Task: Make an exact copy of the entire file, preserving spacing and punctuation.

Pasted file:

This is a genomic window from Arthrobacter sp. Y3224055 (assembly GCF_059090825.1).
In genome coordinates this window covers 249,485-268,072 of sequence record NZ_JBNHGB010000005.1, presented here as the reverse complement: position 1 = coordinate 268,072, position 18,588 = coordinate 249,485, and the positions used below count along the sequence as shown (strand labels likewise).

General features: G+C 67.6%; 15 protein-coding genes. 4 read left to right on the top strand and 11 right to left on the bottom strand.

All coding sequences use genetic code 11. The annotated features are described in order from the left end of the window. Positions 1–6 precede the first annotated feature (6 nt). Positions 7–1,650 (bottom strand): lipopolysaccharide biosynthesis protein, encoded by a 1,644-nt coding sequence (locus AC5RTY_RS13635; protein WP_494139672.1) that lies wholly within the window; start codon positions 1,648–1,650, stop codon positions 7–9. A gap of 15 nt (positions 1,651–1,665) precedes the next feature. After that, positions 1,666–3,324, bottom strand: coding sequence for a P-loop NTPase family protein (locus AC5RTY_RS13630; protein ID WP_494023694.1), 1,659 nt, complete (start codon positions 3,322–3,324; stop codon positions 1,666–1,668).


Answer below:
This is a genomic window from Arthrobacter sp. Y3224055 (assembly GCF_059090825.1).
In genome coordinates this window covers 249,485-268,072 of sequence record NZ_JBNHGB010000005.1, presented here as the reverse complement: position 1 = coordinate 268,072, position 18,588 = coordinate 249,485, and the positions used below count along the sequence as shown (strand labels likewise).

General features: G+C 67.6%; 15 protein-coding genes. 4 read left to right on the top strand and 11 right to left on the bottom strand.

All coding sequences use genetic code 11. The annotated features are described in order from the left end of the window. Positions 1–6 precede the first annotated feature (6 nt). Positions 7–1,650 (bottom strand): lipopolysaccharide biosynthesis protein, encoded by a 1,644-nt coding sequence (locus AC5RTY_RS13635; protein WP_494139672.1) that lies wholly within the window; start codon positions 1,648–1,650, stop codon positions 7–9. A gap of 15 nt (positions 1,651–1,665) precedes the next feature. After that, positions 1,666–3,324, bottom strand: coding sequence for a P-loop NTPase family protein (locus AC5RTY_RS13630; protein ID WP_494023694.1), 1,659 nt, complete (start codon positions 3,322–3,324; stop codon positions 1,666–1,668).